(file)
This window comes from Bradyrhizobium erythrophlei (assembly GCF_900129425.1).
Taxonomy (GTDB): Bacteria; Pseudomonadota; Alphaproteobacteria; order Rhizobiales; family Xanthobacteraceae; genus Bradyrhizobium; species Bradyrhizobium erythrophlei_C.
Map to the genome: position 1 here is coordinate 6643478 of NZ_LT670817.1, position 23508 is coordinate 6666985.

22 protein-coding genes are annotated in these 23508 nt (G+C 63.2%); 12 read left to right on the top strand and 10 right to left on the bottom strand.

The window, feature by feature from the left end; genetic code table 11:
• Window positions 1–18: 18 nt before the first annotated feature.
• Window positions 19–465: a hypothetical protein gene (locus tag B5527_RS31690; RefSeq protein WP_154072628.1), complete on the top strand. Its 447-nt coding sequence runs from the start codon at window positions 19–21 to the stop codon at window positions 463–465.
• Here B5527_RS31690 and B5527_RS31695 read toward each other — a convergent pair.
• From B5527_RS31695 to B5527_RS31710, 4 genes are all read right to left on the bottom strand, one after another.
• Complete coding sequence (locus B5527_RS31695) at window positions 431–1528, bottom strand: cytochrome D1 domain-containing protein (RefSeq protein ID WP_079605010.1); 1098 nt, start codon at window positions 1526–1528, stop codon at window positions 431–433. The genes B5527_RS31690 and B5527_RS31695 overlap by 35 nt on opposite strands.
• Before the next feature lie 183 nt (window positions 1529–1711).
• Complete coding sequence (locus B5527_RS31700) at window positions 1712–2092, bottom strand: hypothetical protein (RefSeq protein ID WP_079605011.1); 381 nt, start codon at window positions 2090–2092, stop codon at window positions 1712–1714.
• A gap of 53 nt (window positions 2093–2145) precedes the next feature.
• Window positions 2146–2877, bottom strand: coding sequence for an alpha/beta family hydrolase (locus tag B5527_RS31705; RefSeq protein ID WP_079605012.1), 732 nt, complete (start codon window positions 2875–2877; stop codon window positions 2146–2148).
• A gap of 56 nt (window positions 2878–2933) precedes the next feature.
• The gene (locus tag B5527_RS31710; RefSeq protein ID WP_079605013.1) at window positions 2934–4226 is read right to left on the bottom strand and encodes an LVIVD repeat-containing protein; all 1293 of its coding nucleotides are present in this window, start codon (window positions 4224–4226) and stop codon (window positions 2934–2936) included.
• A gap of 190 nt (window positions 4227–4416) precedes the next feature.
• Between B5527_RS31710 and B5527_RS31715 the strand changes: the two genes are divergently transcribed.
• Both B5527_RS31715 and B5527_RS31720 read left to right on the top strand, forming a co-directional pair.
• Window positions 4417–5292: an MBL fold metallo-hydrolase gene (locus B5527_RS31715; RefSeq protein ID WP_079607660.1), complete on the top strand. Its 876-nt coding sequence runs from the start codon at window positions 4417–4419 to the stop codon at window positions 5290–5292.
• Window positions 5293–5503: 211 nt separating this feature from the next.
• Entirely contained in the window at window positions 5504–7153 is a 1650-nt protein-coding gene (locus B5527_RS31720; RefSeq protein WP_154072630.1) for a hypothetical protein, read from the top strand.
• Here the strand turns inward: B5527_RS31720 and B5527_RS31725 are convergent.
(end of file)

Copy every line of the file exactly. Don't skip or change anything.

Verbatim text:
This window comes from Bradyrhizobium erythrophlei (assembly GCF_900129425.1).
Taxonomy (GTDB): Bacteria; Pseudomonadota; Alphaproteobacteria; order Rhizobiales; family Xanthobacteraceae; genus Bradyrhizobium; species Bradyrhizobium erythrophlei_C.
Map to the genome: position 1 here is coordinate 6643478 of NZ_LT670817.1, position 23508 is coordinate 6666985.

22 protein-coding genes are annotated in these 23508 nt (G+C 63.2%); 12 read left to right on the top strand and 10 right to left on the bottom strand.

The window, feature by feature from the left end; genetic code table 11:
• Window positions 1–18: 18 nt before the first annotated feature.
• Window positions 19–465: a hypothetical protein gene (locus tag B5527_RS31690; RefSeq protein WP_154072628.1), complete on the top strand. Its 447-nt coding sequence runs from the start codon at window positions 19–21 to the stop codon at window positions 463–465.
• Here B5527_RS31690 and B5527_RS31695 read toward each other — a convergent pair.
• From B5527_RS31695 to B5527_RS31710, 4 genes are all read right to left on the bottom strand, one after another.
• Complete coding sequence (locus B5527_RS31695) at window positions 431–1528, bottom strand: cytochrome D1 domain-containing protein (RefSeq protein ID WP_079605010.1); 1098 nt, start codon at window positions 1526–1528, stop codon at window positions 431–433. The genes B5527_RS31690 and B5527_RS31695 overlap by 35 nt on opposite strands.
• Before the next feature lie 183 nt (window positions 1529–1711).
• Complete coding sequence (locus B5527_RS31700) at window positions 1712–2092, bottom strand: hypothetical protein (RefSeq protein ID WP_079605011.1); 381 nt, start codon at window positions 2090–2092, stop codon at window positions 1712–1714.
• A gap of 53 nt (window positions 2093–2145) precedes the next feature.
• Window positions 2146–2877, bottom strand: coding sequence for an alpha/beta family hydrolase (locus tag B5527_RS31705; RefSeq protein ID WP_079605012.1), 732 nt, complete (start codon window positions 2875–2877; stop codon window positions 2146–2148).
• A gap of 56 nt (window positions 2878–2933) precedes the next feature.
• The gene (locus tag B5527_RS31710; RefSeq protein ID WP_079605013.1) at window positions 2934–4226 is read right to left on the bottom strand and encodes an LVIVD repeat-containing protein; all 1293 of its coding nucleotides are present in this window, start codon (window positions 4224–4226) and stop codon (window positions 2934–2936) included.
• A gap of 190 nt (window positions 4227–4416) precedes the next feature.
• Between B5527_RS31710 and B5527_RS31715 the strand changes: the two genes are divergently transcribed.
• Both B5527_RS31715 and B5527_RS31720 read left to right on the top strand, forming a co-directional pair.
• Window positions 4417–5292: an MBL fold metallo-hydrolase gene (locus B5527_RS31715; RefSeq protein ID WP_079607660.1), complete on the top strand. Its 876-nt coding sequence runs from the start codon at window positions 4417–4419 to the stop codon at window positions 5290–5292.
• Window positions 5293–5503: 211 nt separating this feature from the next.
• Entirely contained in the window at window positions 5504–7153 is a 1650-nt protein-coding gene (locus B5527_RS31720; RefSeq protein WP_154072630.1) for a hypothetical protein, read from the top strand.
• Here the strand turns inward: B5527_RS31720 and B5527_RS31725 are convergent.